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Climate activists seek breakthrough ruling against European states

The European Court of Human Rights (ECtHR) decides on Tuesday whether insufficient government action on climate change can amount to a human rights violation, in three rulings that could give legal leverage to climate activists across the continent.

The cases before the 17-judge panel in Strasbourg, France, join a growing trend of communities bringing climate lawsuits against governments with arguments resting on human rights law.

A victory in any one of them could force further national policy changes to keep countries in line with the globally agreed target of limiting warming to 1.5 degrees Celsius (2.7 Fahrenheit).

In the first, filed in 2020, six young Portuguese accuse the 32 countries that are Europe’s leading emitters of greenhouse gases of failing to avert catastrophic global warming, which they say threatens their right to life. They do not ask for financial compensation, but for governments to drastically cut emissions.

More than 2 000 elderly Swiss women argue that their government’s “woefully inadequate” efforts to fight the heating of the planet put them at risk of dying during heatwaves. They seek a ruling that could force Bern to cut fossil fuel emissions much faster than planned.

In the final case, Damien Carême, former mayor of the French commune of Grande-Synthe, is challenging Paris’s refusal to take more ambitious measures to curtail climate change. All three cases were heard by the ECtHR’s top bench, the Grand Chamber, in 2023.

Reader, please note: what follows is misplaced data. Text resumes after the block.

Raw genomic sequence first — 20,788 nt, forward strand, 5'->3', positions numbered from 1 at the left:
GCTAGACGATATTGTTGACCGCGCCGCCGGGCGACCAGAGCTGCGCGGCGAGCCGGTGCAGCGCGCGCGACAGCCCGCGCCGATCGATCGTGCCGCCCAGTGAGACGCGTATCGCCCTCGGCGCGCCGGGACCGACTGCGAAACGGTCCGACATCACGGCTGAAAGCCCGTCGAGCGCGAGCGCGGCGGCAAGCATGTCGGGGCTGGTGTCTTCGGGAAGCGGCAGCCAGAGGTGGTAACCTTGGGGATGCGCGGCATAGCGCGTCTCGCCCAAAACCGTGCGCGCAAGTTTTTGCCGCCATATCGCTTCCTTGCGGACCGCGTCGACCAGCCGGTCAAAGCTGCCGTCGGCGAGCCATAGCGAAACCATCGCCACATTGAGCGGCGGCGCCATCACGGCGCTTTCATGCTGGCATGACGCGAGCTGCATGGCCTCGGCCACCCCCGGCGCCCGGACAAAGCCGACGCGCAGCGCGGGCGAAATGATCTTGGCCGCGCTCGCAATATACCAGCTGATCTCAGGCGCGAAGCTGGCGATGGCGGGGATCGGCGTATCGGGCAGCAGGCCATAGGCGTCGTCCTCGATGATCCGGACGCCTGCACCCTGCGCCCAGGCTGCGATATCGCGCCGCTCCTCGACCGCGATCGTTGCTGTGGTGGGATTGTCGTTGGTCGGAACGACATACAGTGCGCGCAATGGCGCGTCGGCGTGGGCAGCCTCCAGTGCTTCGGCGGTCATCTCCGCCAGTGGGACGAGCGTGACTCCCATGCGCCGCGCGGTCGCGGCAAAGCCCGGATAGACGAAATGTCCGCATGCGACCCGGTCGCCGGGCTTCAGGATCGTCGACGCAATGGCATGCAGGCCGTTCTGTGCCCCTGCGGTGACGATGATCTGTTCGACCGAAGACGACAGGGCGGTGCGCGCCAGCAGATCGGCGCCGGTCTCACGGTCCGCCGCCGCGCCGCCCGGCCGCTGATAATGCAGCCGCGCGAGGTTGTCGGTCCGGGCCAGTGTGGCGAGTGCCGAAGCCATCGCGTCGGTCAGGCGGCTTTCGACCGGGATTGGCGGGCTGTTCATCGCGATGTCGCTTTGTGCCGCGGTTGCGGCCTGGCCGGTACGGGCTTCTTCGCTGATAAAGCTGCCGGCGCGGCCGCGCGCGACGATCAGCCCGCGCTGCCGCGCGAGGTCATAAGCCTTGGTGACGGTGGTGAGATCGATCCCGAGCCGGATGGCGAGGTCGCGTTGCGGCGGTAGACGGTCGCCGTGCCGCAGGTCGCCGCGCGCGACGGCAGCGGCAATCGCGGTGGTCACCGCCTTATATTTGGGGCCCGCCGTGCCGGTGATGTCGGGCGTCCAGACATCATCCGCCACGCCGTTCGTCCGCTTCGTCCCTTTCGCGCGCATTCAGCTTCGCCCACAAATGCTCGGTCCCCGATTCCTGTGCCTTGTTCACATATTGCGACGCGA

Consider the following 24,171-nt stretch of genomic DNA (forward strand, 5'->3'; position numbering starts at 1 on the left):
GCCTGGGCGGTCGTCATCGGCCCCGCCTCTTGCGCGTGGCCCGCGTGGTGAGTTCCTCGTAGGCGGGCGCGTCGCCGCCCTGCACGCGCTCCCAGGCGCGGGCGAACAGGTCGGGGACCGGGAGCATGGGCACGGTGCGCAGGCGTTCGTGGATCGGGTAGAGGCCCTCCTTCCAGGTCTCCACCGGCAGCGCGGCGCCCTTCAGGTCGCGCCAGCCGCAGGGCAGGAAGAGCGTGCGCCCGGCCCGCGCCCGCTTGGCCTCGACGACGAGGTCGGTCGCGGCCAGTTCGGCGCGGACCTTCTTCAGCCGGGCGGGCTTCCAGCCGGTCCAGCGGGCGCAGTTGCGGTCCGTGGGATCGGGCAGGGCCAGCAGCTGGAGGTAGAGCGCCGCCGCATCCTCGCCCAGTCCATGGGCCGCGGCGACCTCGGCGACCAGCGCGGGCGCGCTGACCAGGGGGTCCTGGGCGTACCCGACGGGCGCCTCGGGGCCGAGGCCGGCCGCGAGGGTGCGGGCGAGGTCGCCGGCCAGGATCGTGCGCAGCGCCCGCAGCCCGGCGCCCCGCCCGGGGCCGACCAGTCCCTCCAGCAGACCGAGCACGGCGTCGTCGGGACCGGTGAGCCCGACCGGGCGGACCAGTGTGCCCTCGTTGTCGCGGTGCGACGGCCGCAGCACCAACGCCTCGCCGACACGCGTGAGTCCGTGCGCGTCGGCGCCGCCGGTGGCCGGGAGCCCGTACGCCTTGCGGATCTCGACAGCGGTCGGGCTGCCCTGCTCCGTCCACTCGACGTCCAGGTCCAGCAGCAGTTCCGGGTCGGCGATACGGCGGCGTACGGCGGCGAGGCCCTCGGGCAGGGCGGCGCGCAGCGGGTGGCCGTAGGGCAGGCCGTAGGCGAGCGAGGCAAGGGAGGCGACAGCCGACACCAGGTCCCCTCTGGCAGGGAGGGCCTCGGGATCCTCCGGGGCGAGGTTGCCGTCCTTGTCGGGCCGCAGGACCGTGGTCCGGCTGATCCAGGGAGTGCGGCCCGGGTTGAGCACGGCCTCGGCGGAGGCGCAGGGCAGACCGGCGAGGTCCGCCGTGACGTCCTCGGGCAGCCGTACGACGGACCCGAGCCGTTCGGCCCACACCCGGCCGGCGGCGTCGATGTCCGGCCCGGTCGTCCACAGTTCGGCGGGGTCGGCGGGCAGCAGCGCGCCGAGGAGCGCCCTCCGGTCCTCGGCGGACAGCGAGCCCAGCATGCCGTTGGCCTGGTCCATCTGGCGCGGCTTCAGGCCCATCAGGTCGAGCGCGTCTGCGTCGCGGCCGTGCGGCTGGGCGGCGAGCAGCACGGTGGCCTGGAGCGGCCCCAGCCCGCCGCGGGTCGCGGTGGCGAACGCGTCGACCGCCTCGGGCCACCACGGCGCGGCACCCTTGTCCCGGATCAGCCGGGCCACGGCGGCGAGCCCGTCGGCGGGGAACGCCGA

Some of the governments argue the cases are inadmissible. Switzerland has said it is not the ECtHR’s job to be “supreme court” on environmental matters or to enforce climate treaties. A verdict in favour of the claimants could set a precedent for the 46 signatories of the European Human Rights Convention.

Depending on the ruling, countries may need to update their plans for reining in climate-warming emissions in the near term. Failure to comply could result in further national litigation, and courts could issue financial penalties.

The rulings, which cannot be appealed, are also likely to serve as a guide for the fast-growing field of climate litigation.

In the last five years, the number of climate-related court cases filed around the world has more than doubled, according to a 2023 report by the UN Environment Programme and New York’s Columbia University.

“It’s not like tort law that has hundreds of years of precedent,” said Ruth Delbaere, legal campaigns director at global civic movement Avaaz. “This is kind of new, and so judges and courts are looking at each other.”

Three other international tribunals — the International Court of Justice, the Inter-American Court of Human Rights and the International Tribunal for the Law of the Sea — are currently writing advisory opinions on states’ obligations on climate change. This ruling will almost certainly have a ripple effect across the world, not just Europe but everywhere,” Delbaere said.

Source: eNCA

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